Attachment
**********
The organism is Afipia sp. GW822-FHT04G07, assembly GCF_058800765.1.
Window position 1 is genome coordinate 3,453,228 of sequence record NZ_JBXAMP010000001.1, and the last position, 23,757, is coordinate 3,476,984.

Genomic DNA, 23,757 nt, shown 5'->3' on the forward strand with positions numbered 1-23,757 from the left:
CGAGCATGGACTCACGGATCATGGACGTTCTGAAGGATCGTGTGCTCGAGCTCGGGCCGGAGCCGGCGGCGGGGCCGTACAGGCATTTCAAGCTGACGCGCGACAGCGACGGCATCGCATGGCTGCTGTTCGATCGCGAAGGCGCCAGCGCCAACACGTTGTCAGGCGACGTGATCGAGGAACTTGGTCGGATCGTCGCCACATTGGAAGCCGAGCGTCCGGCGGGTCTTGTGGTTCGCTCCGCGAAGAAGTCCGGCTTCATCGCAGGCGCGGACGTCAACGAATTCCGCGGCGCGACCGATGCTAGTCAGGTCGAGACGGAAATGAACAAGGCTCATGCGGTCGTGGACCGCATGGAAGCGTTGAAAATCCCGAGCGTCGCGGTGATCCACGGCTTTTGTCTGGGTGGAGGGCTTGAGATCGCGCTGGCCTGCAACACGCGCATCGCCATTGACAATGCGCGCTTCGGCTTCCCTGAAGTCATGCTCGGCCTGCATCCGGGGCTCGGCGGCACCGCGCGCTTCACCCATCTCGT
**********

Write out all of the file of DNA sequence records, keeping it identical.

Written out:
The organism is Afipia sp. GW822-FHT04G07, assembly GCF_058800765.1.
Window position 1 is genome coordinate 3,453,228 of sequence record NZ_JBXAMP010000001.1, and the last position, 23,757, is coordinate 3,476,984.

Genomic DNA, 23,757 nt, shown 5'->3' on the forward strand with positions numbered 1-23,757 from the left:
CGAGCATGGACTCACGGATCATGGACGTTCTGAAGGATCGTGTGCTCGAGCTCGGGCCGGAGCCGGCGGCGGGGCCGTACAGGCATTTCAAGCTGACGCGCGACAGCGACGGCATCGCATGGCTGCTGTTCGATCGCGAAGGCGCCAGCGCCAACACGTTGTCAGGCGACGTGATCGAGGAACTTGGTCGGATCGTCGCCACATTGGAAGCCGAGCGTCCGGCGGGTCTTGTGGTTCGCTCCGCGAAGAAGTCCGGCTTCATCGCAGGCGCGGACGTCAACGAATTCCGCGGCGCGACCGATGCTAGTCAGGTCGAGACGGAAATGAACAAGGCTCATGCGGTCGTGGACCGCATGGAAGCGTTGAAAATCCCGAGCGTCGCGGTGATCCACGGCTTTTGTCTGGGTGGAGGGCTTGAGATCGCGCTGGCCTGCAACACGCGCATCGCCATTGACAATGCGCGCTTCGGCTTCCCTGAAGTCATGCTCGGCCTGCATCCGGGGCTCGGCGGCACCGCGCGCTTCACCCATCTCGT